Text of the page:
Seminar: Debate on Anonymisation

Time: 14:00 - 16:00

Venue: Room 3.009 Alliance Manchester Business school, Booth Street West, Manchester, M5 6PB

Debate on Anonymisation with Yves Montjoye, Paul Comerford, Mark Elliot, Natalie Shlomo, Keith Spicer & Magnus Rattray

Debate Proposition: “Data can either be useful or anonymised but never both.”

This session will be something of a departure from the usual DSI seminar format.

Much of the data that data scientists work with is about, or concerns, people. Therefore, legal compliance and best ethical practice is crucial to ensure that we meet confidentiality assurances privacy impact is minimised. Anonymisation is one approach to dealing with these issues. However, its reliability, value and even its definition are hotly contested.

We have therefore arranged this debate between four speakers; each with their own view of what anonymisation is and how useful it is in our increasingly complex data environment. Paul Comerford from the Information Commissioner’s Office will summarise the debate before the audience votes on the debate proposition.

  • Moderator/chair: Magnus Ratray(University of Manchester)
  • Speaker 1: Yves de Montjoye (Imperial College London)
  • Speaker 2: Keith Spicer (Office for National Statistics)
  • Speaker 3: Natalie Shlomo (University of Manchester)
  • Speaker 4: Mark Elliot (University of Manchester)
  • Concluding remarks: Paul Comerford (Information Commissioners Office)


Introduction by the moderator

1: Opening statements (The four speakers) 40 minutes

Each speaker makes a 8-10 minute opening statement

2: Rejoinders 10-20 minutes

Each then replies to the others’ statements and asks questions of others. 2-4 minutes each.

3: Open discussion 45 minutes

The audience enters the debate; speakers go to panel mode.

4: Concluding remarks (Paul Comerford): 5-10 minutes

5: Vote 5 minutes

The Audience will then vote on the proposition.

Yves-Alexandre de Monjoye:

Yves-Alexandre de Montjoye is an Assistant Professor (Lecturer) at Imperial College London where he heads the Computational Privacy Group and a Special Adviser to EC Competition Commissioner Vestager. He is also a research affiliate at MIT where he received his PhD from in 2015. His research aims at understanding how the unicity of human behavior impacts the privacy of individuals--through re-identification or inference--in rich high-dimensional datasets such as mobile phone, credit cards, or browsing data. Yves-Alexandre was recently named an Innovator under 35 for Belgium (TR35). His research has been published in Science and Nature SRep. and covered by the BBC, CNN, New York Times, Wall Street Journal, and Harvard Business Review. His work on the shortcomings of anonymization has appeared in reports of the World Economic Forum, United Nations, OECD, FTC, and the European Commission. Yves-Alexandre worked for the Boston Consulting Group and acted as an expert for both the Bill and Melinda Gates Foundation and the United Nations. He obtained, over a period of 6 years, an M.Sc. from Louvain in Applied Mathematics, a M.Sc. (Centralien) from Ecole Centrale Paris, a M.Sc. from KULeuven in Mathematical Engineering as well as his B.Sc. in engineering at Louvain.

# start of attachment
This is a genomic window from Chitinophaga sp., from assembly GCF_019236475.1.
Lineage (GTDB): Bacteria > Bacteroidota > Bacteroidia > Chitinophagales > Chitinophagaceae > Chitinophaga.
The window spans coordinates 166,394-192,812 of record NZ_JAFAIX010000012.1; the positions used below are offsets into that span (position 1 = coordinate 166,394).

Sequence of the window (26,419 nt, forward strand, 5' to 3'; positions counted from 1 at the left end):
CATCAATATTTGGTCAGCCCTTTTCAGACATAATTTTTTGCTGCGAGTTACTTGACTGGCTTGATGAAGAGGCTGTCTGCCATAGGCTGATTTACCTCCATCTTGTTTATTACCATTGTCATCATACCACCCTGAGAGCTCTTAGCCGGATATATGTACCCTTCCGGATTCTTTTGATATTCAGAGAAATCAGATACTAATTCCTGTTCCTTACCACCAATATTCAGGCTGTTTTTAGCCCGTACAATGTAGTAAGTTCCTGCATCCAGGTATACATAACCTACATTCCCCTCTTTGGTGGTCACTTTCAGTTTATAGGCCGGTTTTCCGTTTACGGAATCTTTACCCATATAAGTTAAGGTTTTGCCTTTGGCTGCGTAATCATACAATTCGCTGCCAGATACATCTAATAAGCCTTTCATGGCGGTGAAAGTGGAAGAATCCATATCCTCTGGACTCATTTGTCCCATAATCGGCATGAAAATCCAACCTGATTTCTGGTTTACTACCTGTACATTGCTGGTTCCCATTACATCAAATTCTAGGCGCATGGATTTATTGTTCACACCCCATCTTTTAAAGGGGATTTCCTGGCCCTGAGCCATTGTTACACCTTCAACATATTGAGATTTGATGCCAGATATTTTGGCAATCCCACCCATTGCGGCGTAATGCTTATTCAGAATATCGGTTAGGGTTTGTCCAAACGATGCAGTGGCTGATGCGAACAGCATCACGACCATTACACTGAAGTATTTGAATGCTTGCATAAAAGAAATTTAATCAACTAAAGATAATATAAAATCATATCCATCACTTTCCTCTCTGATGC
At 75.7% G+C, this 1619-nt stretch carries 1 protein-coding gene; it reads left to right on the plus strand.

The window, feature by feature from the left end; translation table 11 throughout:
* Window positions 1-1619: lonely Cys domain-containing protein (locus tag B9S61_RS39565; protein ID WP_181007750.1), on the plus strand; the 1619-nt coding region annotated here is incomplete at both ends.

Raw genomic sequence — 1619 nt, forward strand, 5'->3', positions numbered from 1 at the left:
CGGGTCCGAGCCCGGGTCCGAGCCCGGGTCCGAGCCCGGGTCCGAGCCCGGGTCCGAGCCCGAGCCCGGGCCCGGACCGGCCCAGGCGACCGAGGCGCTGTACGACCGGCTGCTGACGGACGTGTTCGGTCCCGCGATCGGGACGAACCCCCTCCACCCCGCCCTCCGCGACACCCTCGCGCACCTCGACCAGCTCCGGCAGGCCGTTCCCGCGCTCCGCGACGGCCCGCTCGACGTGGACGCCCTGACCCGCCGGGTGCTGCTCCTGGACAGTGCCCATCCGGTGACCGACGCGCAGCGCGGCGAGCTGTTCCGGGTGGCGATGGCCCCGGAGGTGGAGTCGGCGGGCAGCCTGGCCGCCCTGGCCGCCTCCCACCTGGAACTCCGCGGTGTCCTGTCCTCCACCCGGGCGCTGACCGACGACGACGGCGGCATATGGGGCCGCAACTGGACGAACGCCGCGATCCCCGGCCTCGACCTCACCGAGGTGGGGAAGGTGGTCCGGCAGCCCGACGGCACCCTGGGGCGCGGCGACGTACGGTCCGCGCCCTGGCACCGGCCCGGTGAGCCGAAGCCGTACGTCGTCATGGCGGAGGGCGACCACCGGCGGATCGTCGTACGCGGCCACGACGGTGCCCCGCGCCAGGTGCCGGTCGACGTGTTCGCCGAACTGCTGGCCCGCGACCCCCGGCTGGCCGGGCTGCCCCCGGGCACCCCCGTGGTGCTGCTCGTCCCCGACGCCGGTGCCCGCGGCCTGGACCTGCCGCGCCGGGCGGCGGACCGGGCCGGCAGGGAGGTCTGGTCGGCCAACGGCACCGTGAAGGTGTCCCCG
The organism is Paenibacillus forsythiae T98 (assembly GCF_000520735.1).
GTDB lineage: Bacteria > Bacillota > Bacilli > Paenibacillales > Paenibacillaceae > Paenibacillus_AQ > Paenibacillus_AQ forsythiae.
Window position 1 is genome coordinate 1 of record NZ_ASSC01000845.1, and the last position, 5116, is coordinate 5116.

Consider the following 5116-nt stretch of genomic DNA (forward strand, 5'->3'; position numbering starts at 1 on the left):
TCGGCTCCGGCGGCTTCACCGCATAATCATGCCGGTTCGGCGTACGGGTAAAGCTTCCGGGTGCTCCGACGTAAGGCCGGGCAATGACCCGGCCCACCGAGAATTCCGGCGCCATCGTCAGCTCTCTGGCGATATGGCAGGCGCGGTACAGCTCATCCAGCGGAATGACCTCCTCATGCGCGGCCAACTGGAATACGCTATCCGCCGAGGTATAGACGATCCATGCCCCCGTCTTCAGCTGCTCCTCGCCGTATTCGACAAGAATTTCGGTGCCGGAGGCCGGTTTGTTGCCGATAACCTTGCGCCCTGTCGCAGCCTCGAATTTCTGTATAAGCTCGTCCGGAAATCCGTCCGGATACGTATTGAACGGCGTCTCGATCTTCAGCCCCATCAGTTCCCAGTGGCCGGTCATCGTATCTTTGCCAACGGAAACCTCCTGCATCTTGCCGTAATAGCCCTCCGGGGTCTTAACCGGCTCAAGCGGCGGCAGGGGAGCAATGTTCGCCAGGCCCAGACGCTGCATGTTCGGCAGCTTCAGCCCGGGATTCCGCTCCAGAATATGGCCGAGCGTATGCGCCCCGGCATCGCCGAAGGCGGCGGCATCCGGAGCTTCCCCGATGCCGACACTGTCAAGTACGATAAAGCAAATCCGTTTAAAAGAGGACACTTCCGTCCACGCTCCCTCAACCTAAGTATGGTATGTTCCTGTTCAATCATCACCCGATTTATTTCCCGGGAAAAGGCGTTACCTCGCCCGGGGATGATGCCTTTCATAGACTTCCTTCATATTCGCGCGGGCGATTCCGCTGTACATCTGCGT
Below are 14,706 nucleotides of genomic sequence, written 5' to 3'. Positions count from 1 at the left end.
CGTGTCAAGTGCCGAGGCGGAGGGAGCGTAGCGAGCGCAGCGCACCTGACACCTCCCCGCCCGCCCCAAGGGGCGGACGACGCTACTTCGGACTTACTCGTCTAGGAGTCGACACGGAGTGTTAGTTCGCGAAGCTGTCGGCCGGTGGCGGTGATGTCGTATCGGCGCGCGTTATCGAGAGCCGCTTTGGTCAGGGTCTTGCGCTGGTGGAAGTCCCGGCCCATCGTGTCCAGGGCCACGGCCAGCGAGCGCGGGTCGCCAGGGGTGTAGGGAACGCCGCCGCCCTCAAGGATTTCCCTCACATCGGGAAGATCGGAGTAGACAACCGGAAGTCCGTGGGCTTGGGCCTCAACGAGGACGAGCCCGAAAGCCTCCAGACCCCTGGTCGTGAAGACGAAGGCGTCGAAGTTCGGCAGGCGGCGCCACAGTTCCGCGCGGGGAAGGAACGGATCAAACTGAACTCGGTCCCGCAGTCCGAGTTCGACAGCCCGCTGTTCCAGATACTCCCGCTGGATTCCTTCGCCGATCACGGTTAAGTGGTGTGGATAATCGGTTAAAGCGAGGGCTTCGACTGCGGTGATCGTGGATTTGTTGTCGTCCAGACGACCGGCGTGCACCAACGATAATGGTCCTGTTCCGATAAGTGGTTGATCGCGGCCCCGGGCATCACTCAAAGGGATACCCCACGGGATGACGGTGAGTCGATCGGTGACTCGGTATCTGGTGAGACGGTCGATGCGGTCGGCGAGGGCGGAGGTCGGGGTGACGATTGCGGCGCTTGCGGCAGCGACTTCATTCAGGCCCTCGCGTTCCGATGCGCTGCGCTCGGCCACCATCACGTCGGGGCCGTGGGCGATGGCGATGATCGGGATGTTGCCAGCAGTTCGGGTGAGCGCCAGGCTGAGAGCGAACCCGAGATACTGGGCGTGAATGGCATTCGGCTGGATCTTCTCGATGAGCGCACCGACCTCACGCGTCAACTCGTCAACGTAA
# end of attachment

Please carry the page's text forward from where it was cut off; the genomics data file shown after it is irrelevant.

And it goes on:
Paul Comerford: 

Paul previously worked in academia as a Computer Networks and Cyber security lecturer at a number of universities. He joined the ICO in 2018 as part of the Technology team. His duties include internal advice and writing data protection guidance for external organisation. He is currently leading work on replacing the anonymisation code of practice with new anonymisation guidance for the GDPR.

Mark Elliot:

Mark Elliot has worked at the University of Manchester since 1996, where he currently holds a chair in data science. His research is focused on the topics of data privacy and anonymisation. He founded the international recognised Confidentiality and Privacy Research Group (CAPRI) in 2002, and has run numerous research projects within the CAPRI remit. He leads the UK Anonymisation Network and is one of the key international researchers in the field of Statistical Disclosure and has an extensive portfolio of research grants and publications in the field. Professor Elliot has extensive experience in collaboration with non-academic partners, particularly with national statistical agencies (e.g. Office for National Statistics, US Bureau of the Census, Australian Bureau of Statistics, Statistics Singapore) where he has been a key influence on disclosure control methodology used in censuses and surveys and where the SUDA software, he developed in collaboration with colleagues in Computer Science at Manchester, is currently employed.